20% new oak; made from multiple parcels, combined in the press, with two-thirds of the fruit coming from the Puligny side of the appellation.

 Fermented Grape Tasting Notes

This Chassagne-Montrachet village wine had nice aromas of peach and citrus but slightly austere for me with moderately high acidity, clean on the palate,  so not that easy drinking. Good villages wine from the area but you pay the price in Burgundy. 

Jospeh Drouhin, Chambolle-Musigny Premier Cru 2011, Burgundy

Drunk@home December 2015

bio logo
Organic logo

The wine

This Joseph Drouhin wine is made from Pinot Noir at the heart of the famous Chambolle-Musigny vineyard, with an East exposure. The name of the village Chambolle is probably derived from the Celtic "cambola", already reputed for its vineyards in Gallo-Roman times and cultivated by the monks in the Middle Ages.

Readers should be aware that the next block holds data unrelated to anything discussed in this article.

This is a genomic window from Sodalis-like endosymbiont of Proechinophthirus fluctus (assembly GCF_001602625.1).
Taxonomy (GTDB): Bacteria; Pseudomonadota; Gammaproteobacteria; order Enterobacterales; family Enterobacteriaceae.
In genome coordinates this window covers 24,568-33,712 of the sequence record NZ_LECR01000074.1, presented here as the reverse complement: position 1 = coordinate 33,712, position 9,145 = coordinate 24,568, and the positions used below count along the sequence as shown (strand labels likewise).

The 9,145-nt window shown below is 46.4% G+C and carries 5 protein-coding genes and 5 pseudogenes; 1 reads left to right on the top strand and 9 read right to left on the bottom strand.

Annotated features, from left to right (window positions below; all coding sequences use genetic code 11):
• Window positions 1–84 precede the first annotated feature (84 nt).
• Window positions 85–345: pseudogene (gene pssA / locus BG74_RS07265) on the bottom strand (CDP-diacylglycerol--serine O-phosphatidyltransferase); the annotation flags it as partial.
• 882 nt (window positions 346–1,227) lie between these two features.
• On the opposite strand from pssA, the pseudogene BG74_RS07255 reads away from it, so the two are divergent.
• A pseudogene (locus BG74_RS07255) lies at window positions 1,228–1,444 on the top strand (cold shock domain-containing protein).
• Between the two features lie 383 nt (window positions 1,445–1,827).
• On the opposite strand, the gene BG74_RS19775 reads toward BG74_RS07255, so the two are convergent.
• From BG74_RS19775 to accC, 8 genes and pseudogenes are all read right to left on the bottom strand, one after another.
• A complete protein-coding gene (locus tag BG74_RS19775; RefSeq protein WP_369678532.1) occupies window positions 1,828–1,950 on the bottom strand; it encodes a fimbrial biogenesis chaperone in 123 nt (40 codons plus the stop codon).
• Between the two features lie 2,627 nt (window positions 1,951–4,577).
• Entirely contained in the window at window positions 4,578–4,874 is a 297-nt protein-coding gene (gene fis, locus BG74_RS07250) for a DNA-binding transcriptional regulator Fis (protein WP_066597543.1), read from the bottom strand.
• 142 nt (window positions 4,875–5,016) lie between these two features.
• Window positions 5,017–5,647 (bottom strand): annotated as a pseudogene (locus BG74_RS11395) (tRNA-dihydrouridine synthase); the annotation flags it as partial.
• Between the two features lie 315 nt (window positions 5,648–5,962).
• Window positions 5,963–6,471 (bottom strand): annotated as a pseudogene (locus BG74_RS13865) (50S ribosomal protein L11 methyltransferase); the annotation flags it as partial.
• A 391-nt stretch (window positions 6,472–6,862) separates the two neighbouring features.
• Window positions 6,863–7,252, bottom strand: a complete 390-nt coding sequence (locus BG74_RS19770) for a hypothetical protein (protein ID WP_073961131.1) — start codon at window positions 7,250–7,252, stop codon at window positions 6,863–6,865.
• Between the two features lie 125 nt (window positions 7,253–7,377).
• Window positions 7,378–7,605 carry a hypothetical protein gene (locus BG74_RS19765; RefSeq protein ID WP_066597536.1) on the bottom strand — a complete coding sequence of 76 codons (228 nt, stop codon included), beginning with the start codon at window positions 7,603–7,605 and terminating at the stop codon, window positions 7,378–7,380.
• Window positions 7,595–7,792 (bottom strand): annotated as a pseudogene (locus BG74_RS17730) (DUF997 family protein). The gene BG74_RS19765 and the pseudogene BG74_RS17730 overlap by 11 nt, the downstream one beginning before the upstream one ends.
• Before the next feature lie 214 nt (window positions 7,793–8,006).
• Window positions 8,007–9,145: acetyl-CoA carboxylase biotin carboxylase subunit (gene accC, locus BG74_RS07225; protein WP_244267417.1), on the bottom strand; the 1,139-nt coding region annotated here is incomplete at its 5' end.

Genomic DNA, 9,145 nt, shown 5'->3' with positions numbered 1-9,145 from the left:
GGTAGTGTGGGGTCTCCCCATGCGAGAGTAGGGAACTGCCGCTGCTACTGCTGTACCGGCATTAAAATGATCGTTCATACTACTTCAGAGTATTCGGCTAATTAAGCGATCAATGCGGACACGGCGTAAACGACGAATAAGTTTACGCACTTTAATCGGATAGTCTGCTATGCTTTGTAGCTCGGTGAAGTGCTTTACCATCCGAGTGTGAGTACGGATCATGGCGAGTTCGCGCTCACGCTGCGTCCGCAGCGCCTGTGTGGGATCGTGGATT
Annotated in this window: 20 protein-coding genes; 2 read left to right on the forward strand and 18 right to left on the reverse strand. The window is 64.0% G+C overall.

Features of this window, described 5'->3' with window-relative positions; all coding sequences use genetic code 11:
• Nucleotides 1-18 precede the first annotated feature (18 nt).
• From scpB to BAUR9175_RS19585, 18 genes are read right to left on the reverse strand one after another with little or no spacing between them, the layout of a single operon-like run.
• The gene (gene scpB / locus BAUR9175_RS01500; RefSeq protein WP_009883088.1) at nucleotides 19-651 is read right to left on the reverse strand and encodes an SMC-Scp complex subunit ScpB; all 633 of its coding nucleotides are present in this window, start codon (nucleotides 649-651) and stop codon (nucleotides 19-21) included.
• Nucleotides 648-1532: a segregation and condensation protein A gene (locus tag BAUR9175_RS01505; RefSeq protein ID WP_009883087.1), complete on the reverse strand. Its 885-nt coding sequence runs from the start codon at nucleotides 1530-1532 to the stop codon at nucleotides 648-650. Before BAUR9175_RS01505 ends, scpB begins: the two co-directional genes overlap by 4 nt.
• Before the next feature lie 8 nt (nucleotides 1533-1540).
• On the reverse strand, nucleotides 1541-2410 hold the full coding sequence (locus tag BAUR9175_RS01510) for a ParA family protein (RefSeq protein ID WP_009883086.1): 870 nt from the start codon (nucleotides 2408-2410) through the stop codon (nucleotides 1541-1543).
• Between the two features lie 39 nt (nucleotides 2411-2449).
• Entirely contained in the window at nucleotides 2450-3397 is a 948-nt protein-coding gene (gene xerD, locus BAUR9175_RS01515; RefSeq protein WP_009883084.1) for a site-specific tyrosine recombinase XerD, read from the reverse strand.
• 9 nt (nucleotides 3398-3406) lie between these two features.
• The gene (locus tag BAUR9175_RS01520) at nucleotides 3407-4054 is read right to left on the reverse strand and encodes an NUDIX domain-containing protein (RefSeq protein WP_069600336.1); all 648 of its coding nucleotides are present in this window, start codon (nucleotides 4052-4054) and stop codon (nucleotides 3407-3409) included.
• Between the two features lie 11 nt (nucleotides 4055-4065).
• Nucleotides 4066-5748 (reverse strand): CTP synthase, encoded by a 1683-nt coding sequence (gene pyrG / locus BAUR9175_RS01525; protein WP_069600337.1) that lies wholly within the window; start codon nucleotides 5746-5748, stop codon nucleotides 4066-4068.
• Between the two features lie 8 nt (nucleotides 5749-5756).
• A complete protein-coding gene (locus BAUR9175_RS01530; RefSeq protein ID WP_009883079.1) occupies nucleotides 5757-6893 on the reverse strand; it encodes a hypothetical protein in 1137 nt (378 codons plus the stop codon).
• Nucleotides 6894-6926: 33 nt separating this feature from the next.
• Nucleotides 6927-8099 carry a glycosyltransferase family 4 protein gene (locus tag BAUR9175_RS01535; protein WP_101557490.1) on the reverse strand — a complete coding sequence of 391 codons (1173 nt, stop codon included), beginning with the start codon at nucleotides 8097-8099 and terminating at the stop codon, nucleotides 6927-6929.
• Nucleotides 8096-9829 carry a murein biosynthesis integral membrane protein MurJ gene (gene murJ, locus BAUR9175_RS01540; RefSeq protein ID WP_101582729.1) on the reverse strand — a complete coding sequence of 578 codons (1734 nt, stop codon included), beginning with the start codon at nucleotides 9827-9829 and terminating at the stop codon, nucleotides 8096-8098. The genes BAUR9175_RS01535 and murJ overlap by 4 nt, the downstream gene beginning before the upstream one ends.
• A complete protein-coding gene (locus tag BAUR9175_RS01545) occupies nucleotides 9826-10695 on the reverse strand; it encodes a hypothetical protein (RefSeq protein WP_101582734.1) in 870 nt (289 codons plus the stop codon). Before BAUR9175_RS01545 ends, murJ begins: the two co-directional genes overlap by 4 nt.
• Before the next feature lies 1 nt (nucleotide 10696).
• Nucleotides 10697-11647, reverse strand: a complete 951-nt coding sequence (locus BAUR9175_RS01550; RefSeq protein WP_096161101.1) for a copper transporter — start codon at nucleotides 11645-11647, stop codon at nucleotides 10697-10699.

Drouhin owns several Premier Cru parcels in the appellation and since they are too small, these vineyards (Noirots, Hauts Doix, Borniques, Plantes, Combottes) are harvested and vinified together.  The total area is 1.3 ha. (3.25 acres) with average age of the vines of 32 years.The name given to this wine is therefore Chambolle-Musigny Premier Cru (since the components of this "cuvée" are all Premier Crus). The vineyards have been organic since 1990 and more recently use biodynamic cultivation techniques so only authorised products for biological cultivation are used: infusions and macerations of plant materials, sulfur and copper, powdered rock. Natural predators are not eliminated.

Yields are kept low, around 20% less than allowed by the current law. Harvesting is by hand, in small open crates in order to preserve the integrity of the fruit. Maceration and vinification take 2 to 3 weeks using indigenous yeasts